Opinion | The SU’s ‘Dare to Care’ campaign was a success, but we can’t stop there


By Lauren Thomson, English, Second Year

Shame still surrounds many mental health issues and, when swept under the carpet, it can thrive. It is important for universities to have structures in place to help dismantle these damaging tendencies.

From the 28th of February until the 4th of March, Bristol University ran its ‘Dare to Care’ campaign in a conscious effort to combat the stigma surrounding conversations about mental health and suicide.

For its students, the week created a space to talk openly about the University’s shortcomings, and to widen its wellbeing scope and engagement with its students. There was the opportunity to share personal concerns, gain online suicide alliance training and become part of a wellbeing network forum.

And I, like many students, appreciate the importance of these events. My first weeks at university affected my own mental health in a way I’d never previously experienced. I was isolated in a flat, then moved to one where I was on the receiving end of another person’s mental struggle. When I reached out to the University, I was provided with a minimum of support in my moment of trauma.

For many years now, the University of Bristol has appeared in headlines for all the wrong reasons surrounding mental health. A Freedom of Information request revealed that Bristol students’ wait for counselling is three times the national average, (52 days versus 15).

Our vulnerable students are not listened to. We face the longest wait in Britain. For some, seeing this figure alone can discourage them to reach out; be it due to fear of not being heard, or of their case being belittled.

By intentionally crafting an open space to listen and to accept criticism, the ‘Dare to Care’ campaign was a positive step in the right direction.

According to the University’s Student Wellbeing Survey last year, 53 per cent of students perceived their biggest barriers to seeking help as ‘Feeling problems aren’t important enough’, ‘Concerns that no one will understand’ and a ‘Fear of academic consequences’.

By attending talks this week with senior staff, students had the opportunity to build a support system based upon transparency.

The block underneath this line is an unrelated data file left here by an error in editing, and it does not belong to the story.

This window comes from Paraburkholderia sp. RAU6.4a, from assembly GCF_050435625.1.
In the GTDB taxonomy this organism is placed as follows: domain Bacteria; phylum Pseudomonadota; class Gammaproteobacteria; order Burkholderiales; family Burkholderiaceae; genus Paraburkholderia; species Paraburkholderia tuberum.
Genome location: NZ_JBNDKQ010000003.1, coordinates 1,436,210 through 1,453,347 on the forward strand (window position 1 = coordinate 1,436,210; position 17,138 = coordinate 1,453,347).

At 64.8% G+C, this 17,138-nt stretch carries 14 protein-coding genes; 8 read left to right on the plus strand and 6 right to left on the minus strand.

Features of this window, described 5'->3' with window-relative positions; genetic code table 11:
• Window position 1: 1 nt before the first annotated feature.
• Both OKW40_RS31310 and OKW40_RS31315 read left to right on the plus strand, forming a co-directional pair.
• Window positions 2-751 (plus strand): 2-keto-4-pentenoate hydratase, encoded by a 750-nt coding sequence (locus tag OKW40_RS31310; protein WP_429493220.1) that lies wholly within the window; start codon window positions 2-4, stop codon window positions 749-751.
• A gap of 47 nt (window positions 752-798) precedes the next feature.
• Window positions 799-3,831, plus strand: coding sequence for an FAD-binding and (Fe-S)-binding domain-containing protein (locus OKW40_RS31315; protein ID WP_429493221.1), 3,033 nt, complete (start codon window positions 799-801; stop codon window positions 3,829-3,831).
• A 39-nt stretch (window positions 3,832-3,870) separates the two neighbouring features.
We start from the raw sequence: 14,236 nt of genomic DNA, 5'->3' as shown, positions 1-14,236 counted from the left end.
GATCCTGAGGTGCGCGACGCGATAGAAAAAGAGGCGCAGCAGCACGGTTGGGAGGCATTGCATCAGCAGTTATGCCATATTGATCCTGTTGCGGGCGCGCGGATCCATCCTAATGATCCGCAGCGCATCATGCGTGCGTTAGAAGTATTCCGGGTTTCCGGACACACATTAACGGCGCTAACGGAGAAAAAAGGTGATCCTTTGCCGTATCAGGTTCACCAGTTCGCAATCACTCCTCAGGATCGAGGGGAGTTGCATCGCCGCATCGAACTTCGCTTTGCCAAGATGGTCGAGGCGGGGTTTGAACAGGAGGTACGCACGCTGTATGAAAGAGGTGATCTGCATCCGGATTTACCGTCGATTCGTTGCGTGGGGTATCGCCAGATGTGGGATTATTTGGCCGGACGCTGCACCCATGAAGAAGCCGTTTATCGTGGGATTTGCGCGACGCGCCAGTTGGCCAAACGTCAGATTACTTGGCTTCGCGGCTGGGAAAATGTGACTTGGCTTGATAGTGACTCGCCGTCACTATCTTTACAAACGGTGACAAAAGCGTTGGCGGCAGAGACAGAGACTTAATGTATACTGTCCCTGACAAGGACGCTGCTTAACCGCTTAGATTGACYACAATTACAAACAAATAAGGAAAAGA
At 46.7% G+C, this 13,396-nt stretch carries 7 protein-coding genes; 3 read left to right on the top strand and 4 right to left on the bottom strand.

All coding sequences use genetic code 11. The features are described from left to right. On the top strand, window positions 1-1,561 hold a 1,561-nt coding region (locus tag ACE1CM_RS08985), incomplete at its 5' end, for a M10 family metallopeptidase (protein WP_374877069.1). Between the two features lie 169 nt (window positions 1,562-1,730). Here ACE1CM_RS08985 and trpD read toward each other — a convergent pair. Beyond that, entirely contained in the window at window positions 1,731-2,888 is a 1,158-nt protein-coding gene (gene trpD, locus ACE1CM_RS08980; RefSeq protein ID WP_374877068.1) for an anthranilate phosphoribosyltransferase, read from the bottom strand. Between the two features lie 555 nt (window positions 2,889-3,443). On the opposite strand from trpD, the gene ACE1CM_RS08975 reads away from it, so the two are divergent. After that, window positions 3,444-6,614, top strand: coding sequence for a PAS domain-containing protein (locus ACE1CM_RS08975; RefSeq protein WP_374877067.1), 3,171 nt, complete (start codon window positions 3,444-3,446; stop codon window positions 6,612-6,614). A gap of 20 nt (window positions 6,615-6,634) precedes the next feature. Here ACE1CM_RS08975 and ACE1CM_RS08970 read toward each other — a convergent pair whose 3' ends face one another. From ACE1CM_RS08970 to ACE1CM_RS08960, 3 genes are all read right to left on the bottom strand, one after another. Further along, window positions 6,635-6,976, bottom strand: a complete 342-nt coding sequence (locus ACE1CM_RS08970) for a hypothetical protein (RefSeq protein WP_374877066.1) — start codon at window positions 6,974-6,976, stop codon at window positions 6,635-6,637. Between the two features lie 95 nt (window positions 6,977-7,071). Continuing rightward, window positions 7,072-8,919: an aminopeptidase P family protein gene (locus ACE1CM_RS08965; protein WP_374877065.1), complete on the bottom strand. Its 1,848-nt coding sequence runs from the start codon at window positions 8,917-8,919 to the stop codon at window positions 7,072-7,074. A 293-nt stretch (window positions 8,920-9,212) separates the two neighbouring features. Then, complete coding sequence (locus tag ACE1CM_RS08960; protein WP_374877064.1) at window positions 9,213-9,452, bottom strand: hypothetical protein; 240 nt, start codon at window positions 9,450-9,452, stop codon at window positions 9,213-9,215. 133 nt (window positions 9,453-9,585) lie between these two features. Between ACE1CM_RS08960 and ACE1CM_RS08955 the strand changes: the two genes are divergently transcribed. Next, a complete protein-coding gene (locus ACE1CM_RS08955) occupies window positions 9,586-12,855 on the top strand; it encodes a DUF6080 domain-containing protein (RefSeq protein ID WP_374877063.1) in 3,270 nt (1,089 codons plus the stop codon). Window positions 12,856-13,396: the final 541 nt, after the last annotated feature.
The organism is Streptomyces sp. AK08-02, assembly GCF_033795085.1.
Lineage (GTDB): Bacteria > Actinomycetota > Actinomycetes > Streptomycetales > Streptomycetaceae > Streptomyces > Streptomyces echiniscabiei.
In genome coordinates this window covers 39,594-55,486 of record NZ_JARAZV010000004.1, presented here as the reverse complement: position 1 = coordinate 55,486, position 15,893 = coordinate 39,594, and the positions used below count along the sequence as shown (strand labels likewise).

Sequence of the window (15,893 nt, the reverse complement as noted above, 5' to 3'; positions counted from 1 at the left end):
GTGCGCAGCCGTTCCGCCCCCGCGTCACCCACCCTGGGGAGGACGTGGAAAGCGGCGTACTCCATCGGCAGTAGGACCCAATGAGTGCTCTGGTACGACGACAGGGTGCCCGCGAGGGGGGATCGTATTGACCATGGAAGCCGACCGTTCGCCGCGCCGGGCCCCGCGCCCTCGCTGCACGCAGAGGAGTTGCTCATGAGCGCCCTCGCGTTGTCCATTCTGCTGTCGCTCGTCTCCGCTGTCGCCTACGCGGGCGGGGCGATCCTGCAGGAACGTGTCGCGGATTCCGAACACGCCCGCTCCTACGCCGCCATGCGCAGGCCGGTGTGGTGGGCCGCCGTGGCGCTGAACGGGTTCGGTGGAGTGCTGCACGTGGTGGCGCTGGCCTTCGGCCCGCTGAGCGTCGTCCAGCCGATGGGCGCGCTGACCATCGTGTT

The University is trying to change its ways. But there is still a long way to go.

A reform of the University’s support system is long overdue. This week provided the first step in the road to change.

Simply too many students have gone too long without adequate support, mirrored in an annual rise in levels of depression and anxiety up from 37 to 47 percent and from 28 to 41 per cent respectively compared to pre-pandemic.

Considerable changes to student life over the past 18 months have also increased mental health inequalities. This campaign offered an opportunity to tackle these trends and to receive support from the University.

Clearly, the University is trying to change its ways. But there is still a long way to go.

The Wellbeing Survey also revealed that a greater number of students this year (7 per cent) found it harder to seek help from the University. The most accessible support available is still provided by non-specialists, such as residential life advisors, tutors, and the Student Union.

With an increasing demand, it is unsurprising that student counselling, disability services and student health professionals are perceived as hardest to access.

To create lasting change, this week must be only the first of many similar events in the future.

I remain hopeful that this institution strives to be a place where those who are vulnerable are prioritised and listened to.

By taking responsibility for supporting students, the University places the onus on itself, taking pressure off its students. Putting yourself forward can be daunting, especially concerning an intensely personal topic.

By choosing to take part, students had the opportunity to reshape conversations about a topic which is and should be increasingly at the top of the University’s agenda.

The traditional barriers to seeking support are finally being tackled on campus. This campaign week was a great example of Bristol University’s conscious efforts to create a functioning student support system, but we cannot rest on our laurels.

To create lasting change, this week must be only the first of many similar events in the future.

Featured Image: Marcel Strauss | Unsplash

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